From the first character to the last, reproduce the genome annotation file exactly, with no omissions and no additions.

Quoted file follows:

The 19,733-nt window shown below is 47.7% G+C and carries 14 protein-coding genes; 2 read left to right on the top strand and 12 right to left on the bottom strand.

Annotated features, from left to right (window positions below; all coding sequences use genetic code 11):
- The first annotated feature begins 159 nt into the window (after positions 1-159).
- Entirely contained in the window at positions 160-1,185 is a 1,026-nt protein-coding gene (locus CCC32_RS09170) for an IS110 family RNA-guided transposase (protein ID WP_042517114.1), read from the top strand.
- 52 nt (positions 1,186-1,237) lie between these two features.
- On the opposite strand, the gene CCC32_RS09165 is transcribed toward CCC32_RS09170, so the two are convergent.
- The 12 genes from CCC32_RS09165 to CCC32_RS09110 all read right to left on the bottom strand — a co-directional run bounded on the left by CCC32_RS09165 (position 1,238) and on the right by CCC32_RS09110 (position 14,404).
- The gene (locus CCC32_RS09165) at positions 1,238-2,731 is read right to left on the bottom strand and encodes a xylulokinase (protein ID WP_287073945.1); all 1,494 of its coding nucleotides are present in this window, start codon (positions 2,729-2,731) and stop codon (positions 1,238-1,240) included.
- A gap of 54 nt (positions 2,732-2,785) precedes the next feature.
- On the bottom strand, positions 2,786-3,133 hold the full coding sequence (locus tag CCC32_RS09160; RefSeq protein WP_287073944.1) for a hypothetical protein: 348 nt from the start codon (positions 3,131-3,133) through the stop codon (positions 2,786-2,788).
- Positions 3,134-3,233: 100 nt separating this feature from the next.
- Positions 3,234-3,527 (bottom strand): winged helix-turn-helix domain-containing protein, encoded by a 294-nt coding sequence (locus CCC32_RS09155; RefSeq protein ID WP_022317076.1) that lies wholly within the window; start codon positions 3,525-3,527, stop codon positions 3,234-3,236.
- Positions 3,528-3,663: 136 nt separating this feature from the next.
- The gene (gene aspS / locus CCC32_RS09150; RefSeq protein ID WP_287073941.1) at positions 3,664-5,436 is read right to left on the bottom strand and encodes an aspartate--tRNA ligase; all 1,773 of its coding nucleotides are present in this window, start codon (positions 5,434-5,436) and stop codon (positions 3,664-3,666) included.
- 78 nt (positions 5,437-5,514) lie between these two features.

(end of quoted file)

The 19,733-nt window shown below is 47.7% G+C and carries 14 protein-coding genes; 2 read left to right on the top strand and 12 right to left on the bottom strand.

Annotated features, from left to right (window positions below; all coding sequences use genetic code 11):
- The first annotated feature begins 159 nt into the window (after positions 1-159).
- Entirely contained in the window at positions 160-1,185 is a 1,026-nt protein-coding gene (locus CCC32_RS09170) for an IS110 family RNA-guided transposase (protein ID WP_042517114.1), read from the top strand.
- 52 nt (positions 1,186-1,237) lie between these two features.
- On the opposite strand, the gene CCC32_RS09165 is transcribed toward CCC32_RS09170, so the two are convergent.
- The 12 genes from CCC32_RS09165 to CCC32_RS09110 all read right to left on the bottom strand — a co-directional run bounded on the left by CCC32_RS09165 (position 1,238) and on the right by CCC32_RS09110 (position 14,404).
- The gene (locus CCC32_RS09165) at positions 1,238-2,731 is read right to left on the bottom strand and encodes a xylulokinase (protein ID WP_287073945.1); all 1,494 of its coding nucleotides are present in this window, start codon (positions 2,729-2,731) and stop codon (positions 1,238-1,240) included.
- A gap of 54 nt (positions 2,732-2,785) precedes the next feature.
- On the bottom strand, positions 2,786-3,133 hold the full coding sequence (locus tag CCC32_RS09160; RefSeq protein WP_287073944.1) for a hypothetical protein: 348 nt from the start codon (positions 3,131-3,133) through the stop codon (positions 2,786-2,788).
- Positions 3,134-3,233: 100 nt separating this feature from the next.
- Positions 3,234-3,527 (bottom strand): winged helix-turn-helix domain-containing protein, encoded by a 294-nt coding sequence (locus CCC32_RS09155; RefSeq protein ID WP_022317076.1) that lies wholly within the window; start codon positions 3,525-3,527, stop codon positions 3,234-3,236.
- Positions 3,528-3,663: 136 nt separating this feature from the next.
- The gene (gene aspS / locus CCC32_RS09150; RefSeq protein ID WP_287073941.1) at positions 3,664-5,436 is read right to left on the bottom strand and encodes an aspartate--tRNA ligase; all 1,773 of its coding nucleotides are present in this window, start codon (positions 5,434-5,436) and stop codon (positions 3,664-3,666) included.
- 78 nt (positions 5,437-5,514) lie between these two features.